In 2003, however, Samura began to experiment with a new, but not so new, form: he produced Living With Hunger (Surviving Hunger), in which he lived for a month in a hut in a remote Ethiopian village, sharing the meager food and bare living of the other villagers. I watched this documentary twice when it came out but still does not understand the point of it. It must have pleased some people, including Samuraâ€™s producers at Insight, however, for the following year Samura was off to Chad, there to live for a month with refugees fleeing the depredations of the Janjawiid militia in Darfur. The result is Living with Refugees. This is how Insight describes it all on its website:
â€œAward-winning journalist Sorious Samura is increasingly gaining a reputation for a new kind of journalism which not many others can do. It’s ‘real’ reality TV â€“ stories that offer a unique perspective into the lives of people facing terrible situations. On this journey he set out to become, for all intents and purposes, a refugee. He traveled to Chad to live with a family in a refugee camp for one month. He lived under exactly the same conditions, eating what they ate, drinking what they drank. Sorious built close intimate relationships with the people in this situation sharing their hopes and fears. This film provides a unique insight into what life is really like for a refugee.â€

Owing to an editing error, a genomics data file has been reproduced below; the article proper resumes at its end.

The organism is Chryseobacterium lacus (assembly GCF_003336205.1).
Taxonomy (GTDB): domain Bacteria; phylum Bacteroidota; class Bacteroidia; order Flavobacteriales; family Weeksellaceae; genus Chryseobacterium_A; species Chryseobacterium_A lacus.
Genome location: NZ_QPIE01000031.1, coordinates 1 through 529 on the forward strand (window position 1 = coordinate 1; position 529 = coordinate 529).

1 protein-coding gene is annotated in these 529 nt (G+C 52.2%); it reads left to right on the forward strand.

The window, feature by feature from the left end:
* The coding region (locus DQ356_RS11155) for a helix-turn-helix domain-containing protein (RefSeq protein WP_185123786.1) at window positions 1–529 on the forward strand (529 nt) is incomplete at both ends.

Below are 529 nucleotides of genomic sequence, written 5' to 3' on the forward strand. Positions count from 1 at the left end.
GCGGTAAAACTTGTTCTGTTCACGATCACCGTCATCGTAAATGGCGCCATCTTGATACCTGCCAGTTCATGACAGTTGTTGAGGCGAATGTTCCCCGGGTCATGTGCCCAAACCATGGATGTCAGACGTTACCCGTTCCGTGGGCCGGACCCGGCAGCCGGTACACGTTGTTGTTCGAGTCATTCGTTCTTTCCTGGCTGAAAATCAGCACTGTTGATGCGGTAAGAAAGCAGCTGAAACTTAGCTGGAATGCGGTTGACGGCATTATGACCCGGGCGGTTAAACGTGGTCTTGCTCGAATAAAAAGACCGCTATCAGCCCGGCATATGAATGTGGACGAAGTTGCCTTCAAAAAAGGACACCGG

â€˜A new kind of journalismâ€™: this is obviously highly optimistic. The idea of living, or pretending to live, lives of people one is writing about or documenting—what the late Hunter Thompson called â€˜gonzo journalismâ€™—is an old eccentricity. Lawrence of Arabia did it to great effect, penetrating a culture that was then seen as mysterious to Westerners; Thompson as well did it very well. At best it can lead to effective ventriloquism, as in the case of some of Thompsonâ€™s writing, in particular his book about the raucous bikers, Hellâ€™s Angels.